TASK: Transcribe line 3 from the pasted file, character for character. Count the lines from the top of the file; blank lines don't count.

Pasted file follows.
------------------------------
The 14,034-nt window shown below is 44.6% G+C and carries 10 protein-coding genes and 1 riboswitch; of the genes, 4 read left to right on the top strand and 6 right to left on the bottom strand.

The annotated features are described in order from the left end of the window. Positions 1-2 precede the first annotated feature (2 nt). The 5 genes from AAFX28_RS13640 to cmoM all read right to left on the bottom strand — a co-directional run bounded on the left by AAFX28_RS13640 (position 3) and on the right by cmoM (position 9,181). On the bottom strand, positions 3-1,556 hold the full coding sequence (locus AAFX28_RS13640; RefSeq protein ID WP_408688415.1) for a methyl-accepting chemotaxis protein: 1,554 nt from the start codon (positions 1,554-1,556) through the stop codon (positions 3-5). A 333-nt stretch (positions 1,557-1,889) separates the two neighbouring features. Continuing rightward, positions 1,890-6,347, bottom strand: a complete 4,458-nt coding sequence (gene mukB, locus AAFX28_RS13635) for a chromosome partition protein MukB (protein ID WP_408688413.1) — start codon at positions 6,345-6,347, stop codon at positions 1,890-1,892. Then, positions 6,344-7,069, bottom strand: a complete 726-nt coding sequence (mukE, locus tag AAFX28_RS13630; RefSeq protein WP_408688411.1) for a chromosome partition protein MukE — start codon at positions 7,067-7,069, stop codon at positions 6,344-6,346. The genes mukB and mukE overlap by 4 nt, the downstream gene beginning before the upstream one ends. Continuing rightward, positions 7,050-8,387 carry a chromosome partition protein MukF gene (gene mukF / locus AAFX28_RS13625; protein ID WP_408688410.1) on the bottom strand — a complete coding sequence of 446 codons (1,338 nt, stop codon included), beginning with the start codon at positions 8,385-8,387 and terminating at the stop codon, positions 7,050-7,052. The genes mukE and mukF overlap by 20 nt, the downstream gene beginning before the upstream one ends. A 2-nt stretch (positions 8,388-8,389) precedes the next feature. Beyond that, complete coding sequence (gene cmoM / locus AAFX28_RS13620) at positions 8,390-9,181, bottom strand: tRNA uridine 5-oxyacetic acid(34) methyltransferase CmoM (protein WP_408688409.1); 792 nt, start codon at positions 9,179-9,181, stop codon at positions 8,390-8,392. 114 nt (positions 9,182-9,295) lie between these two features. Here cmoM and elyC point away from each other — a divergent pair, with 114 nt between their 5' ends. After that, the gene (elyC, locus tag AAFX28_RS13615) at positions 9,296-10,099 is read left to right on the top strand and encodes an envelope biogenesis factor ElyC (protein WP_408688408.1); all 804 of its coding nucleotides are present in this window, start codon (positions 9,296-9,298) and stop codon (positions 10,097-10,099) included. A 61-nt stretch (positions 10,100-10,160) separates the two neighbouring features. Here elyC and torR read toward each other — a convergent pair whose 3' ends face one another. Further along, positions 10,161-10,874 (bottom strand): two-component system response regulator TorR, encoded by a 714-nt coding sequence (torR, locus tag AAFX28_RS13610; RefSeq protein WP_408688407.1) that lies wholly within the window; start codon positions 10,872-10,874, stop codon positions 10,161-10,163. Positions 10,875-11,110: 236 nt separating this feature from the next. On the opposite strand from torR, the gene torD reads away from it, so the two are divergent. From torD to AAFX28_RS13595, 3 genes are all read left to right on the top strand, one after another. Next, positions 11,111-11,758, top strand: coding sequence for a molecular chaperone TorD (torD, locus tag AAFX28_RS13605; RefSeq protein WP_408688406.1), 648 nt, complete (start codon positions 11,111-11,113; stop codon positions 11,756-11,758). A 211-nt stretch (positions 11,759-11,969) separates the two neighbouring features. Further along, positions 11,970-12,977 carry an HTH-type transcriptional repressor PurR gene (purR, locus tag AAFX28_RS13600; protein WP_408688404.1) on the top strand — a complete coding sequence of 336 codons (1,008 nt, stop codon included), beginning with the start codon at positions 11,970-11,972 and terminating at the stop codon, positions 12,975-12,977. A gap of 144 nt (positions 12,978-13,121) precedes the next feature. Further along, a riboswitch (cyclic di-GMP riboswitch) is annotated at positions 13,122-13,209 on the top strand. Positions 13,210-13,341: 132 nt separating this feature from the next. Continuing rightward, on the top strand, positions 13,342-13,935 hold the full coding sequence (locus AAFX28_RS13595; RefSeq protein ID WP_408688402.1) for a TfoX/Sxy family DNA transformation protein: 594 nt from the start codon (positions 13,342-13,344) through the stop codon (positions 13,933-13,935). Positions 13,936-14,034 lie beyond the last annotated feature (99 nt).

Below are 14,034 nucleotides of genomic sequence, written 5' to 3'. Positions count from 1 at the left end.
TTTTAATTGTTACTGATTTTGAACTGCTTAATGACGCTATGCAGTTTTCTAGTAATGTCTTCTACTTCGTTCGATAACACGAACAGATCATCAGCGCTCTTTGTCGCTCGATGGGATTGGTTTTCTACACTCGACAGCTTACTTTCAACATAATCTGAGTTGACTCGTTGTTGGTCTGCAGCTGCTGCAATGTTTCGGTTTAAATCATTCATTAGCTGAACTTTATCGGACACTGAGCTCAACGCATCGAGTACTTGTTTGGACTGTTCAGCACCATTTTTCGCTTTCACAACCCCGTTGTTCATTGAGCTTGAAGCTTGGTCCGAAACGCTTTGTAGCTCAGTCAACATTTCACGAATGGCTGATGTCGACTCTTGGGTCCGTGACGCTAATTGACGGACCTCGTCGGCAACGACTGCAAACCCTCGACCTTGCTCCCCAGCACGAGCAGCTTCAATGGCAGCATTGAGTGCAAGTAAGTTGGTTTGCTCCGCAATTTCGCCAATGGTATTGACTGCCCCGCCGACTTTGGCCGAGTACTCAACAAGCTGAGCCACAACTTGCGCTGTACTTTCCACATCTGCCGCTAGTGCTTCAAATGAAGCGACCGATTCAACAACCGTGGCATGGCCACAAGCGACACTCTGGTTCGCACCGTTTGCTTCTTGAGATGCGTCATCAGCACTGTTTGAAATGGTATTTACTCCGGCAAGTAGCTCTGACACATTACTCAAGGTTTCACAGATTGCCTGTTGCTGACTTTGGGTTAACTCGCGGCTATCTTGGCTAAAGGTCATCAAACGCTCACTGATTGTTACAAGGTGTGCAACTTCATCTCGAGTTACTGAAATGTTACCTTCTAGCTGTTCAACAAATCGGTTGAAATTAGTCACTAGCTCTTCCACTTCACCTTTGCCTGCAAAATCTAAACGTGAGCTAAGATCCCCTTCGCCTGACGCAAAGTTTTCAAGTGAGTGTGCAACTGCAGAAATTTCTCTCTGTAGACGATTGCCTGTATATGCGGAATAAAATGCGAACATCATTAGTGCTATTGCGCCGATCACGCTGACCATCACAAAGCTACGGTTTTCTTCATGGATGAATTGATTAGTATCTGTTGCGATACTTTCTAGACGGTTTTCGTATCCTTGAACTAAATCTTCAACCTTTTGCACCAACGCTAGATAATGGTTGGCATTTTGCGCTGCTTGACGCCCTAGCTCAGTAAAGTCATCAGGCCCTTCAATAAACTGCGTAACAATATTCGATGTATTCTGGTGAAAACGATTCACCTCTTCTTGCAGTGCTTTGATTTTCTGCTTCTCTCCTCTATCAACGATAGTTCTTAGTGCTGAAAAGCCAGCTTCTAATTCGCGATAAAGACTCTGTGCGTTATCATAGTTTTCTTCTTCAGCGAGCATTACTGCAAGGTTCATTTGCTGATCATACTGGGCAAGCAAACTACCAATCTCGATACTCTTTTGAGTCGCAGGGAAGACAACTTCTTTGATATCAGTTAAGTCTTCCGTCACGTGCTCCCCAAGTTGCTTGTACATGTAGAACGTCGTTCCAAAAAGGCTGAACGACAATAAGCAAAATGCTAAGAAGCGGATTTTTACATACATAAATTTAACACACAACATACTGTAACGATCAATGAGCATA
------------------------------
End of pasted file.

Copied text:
Below are 14,034 nucleotides of genomic sequence, written 5' to 3'. Positions count from 1 at the left end.